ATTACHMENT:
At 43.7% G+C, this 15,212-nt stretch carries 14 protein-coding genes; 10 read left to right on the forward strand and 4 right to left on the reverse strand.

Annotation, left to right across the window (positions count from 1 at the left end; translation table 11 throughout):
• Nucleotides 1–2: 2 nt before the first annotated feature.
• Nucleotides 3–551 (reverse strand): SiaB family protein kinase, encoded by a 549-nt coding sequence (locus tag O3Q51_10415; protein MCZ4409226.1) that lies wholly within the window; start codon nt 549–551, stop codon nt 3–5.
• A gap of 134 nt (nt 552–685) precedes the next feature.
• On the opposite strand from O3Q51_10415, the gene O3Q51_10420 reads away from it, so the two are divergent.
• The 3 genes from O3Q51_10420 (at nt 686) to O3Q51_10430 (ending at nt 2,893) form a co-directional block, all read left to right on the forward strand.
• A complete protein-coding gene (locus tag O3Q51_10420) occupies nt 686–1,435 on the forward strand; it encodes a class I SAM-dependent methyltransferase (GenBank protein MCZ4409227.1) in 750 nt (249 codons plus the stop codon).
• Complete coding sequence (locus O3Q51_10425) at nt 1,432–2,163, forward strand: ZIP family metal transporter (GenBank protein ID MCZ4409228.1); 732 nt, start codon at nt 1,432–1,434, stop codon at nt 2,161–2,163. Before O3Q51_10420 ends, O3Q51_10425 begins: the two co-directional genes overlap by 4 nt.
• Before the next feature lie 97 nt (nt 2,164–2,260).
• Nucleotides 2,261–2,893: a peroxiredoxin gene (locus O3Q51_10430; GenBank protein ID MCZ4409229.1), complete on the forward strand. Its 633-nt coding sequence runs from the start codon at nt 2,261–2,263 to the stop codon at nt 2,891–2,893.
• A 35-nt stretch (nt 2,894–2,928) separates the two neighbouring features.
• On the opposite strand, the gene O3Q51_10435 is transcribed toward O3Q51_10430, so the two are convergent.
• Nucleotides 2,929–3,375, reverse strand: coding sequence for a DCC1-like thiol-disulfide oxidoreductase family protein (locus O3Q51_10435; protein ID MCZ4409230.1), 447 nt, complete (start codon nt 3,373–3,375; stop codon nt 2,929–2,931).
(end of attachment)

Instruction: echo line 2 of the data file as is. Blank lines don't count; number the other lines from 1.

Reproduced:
Annotation, left to right across the window (positions count from 1 at the left end; translation table 11 throughout):